QAnon followers are casting Putin in a positive light

Is it a case of mass delusion or textbook cult dynamics? Experts weigh in

By Nicole Karlis

Senior Writer

Published March 1, 2022 5:45AM (EST)

Participants display Qanon flags at an event marking the 7th anniversary of the Pegida movement. The flag features the head of Russian President Putin, the Q for "Qanon" and the letter abbreviation WWG1WGA ("Where we go one we go all"). Meaning "Where one of us goes, we all go", or "One for all, all for one". With this, the Qanon followers evoke the cohesion of their community. (Matthias Rietschel/picture alliance via Getty Images)
Participants display Qanon flags at an event marking the 7th anniversary of the Pegida movement. The flag features the head of Russian President Putin, the Q for "Qanon" and the letter abbreviation WWG1WGA ("Where we go one we go all"). Meaning "Where one of us goes, we all go", or "One for all, all for one". With this, the Qanon followers evoke the cohesion of their community. (Matthias Rietschel/picture alliance via Getty Images)

While the International Criminal Court in The Hague is being called on to open an investigation into potential war crimes committed by Russian President Vladimir Putin in Ukraine, QAnon followers around the globe are praising him and casting him in a positive light. Though it might sound macabre, adherents of the bizarre and all-encompassing conspiracy movement believe that a major global crisis such as the current one is intrinsic to something they call the "Great Awakening," a prophecy that forms the crux of the massive conspiracy that claims top Democratic leaders will one day be arrested for running a global sex trafficking ring.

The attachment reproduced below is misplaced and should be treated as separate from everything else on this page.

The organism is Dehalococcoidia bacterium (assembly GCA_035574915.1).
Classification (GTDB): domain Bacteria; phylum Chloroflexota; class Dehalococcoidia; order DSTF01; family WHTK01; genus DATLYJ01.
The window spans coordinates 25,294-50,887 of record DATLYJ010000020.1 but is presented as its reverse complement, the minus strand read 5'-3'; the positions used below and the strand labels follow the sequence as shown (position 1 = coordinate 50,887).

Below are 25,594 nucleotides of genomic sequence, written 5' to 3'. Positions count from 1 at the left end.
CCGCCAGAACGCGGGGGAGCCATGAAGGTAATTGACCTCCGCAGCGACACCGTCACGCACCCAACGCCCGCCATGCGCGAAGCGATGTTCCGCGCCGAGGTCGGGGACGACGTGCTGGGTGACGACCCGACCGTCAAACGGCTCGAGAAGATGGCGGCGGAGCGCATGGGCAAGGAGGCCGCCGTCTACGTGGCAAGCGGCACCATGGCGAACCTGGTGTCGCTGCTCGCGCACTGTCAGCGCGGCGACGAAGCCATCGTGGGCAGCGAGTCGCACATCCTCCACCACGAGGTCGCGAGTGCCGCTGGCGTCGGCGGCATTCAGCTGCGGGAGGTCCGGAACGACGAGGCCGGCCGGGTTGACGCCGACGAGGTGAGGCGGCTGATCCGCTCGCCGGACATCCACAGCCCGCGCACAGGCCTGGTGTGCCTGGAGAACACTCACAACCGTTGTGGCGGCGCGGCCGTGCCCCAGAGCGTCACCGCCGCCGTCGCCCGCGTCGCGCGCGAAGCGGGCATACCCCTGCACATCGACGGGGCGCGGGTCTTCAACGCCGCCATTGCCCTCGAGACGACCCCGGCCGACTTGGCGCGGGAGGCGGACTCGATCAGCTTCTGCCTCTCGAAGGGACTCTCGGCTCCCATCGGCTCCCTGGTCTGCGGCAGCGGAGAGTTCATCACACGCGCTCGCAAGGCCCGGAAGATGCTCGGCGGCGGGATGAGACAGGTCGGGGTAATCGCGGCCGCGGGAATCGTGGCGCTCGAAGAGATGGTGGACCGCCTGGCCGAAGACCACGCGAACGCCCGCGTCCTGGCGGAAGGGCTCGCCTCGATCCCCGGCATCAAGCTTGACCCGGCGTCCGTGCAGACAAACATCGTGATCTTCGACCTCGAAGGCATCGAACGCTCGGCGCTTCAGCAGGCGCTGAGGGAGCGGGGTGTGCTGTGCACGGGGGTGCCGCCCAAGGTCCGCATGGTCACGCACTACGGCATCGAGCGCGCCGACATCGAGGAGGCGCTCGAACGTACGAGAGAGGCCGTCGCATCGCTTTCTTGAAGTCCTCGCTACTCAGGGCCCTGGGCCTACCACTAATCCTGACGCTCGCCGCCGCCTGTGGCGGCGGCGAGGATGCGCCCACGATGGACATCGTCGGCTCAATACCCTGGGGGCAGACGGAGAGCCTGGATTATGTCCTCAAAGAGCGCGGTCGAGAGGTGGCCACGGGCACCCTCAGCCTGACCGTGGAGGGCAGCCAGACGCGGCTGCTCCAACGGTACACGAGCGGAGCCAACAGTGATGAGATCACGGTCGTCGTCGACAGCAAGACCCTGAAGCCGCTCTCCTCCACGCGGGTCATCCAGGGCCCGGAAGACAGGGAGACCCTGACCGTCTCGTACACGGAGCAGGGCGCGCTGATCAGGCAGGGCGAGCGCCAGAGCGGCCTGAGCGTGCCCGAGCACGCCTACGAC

Hence, QAnon followers have taken to social media in droves to explain that what's really happening in Ukraine and how the invasion by Russian troops is actually everything "going as planned." Case in point: the Conspirituality podcast, which studies the intersection of right-wing conspiracy theories and faux wellness, shared on its Instagram account a screenshot of one user stating that the "harvesting and trafficking of humans and children….it is all being stopped for good" — because of the ongoing fighting in Ukraine. "The old central bank systems are to be switched off, humanity if being liberated from its slave masters, and true freedom, health and abundance is at our doorstep," the QAnon adherent continued, adding "nothing can stop what is coming."

As Newsweek reported, John Sabal, who previously went by the name QAnon John on Telegram, praised Putin in a series of Telegram posts positioning him as some kind of hero. "Putin is straight gangsta," he wrote. "MSM (mainstream media) is totally losing their minds right now,"

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This isn't the first time a massive geopolitical event has been co-opted by QAnon's all-encompassing conspiracy theory. Previously, global events ranging from Donald Trump's presidency to the COVID-19 pandemic to Canada's anti-vaccine trucker protests have all been integrated into the QAnon narrative. Indeed, QAnon followers have an indefatigable ability to fit any news item under its umbrella conspiracy that the world is run by a cabal of Satan-worshiping pedophiles who just happen to mostly be Democratic leaders. And, as if it needed to be said, none of it ever manifests.

One of QAnon's biggest baseless conspiracy theories, known as #SaveTheChildren — which dates back to 2016 — claims that Hillary Clinton and John Podesta, her former campaign manager, operated a child sexual abuse ring. Years later, there is still no evidence that there is any child sex–trafficking ring, or evidence of the other misinformation the conspiracy theory has generated. Still, the false narrative has not lost steam, and is now magically tied to yet another massive global event.

So why does this keep happening with QAnon? Is it a case of mass delusional, or textbook cult dynamics?

Experts tell Salon it's a mix of both.

Matthew Remski, a co-host of the aforementioned Conspirituality podcast and a cult dynamics researcher, told Salon in an interview that QAnon's attempt to reduce the war in Ukraine to being about saving children isn't necessarily a way for the conspiracy theorists to rationalize what's happening, but instead a strategy to keep QAnon followers engaged and focused.

RELATED: A QAnon expert says unhappy believers are now being lured into far-right extremist groups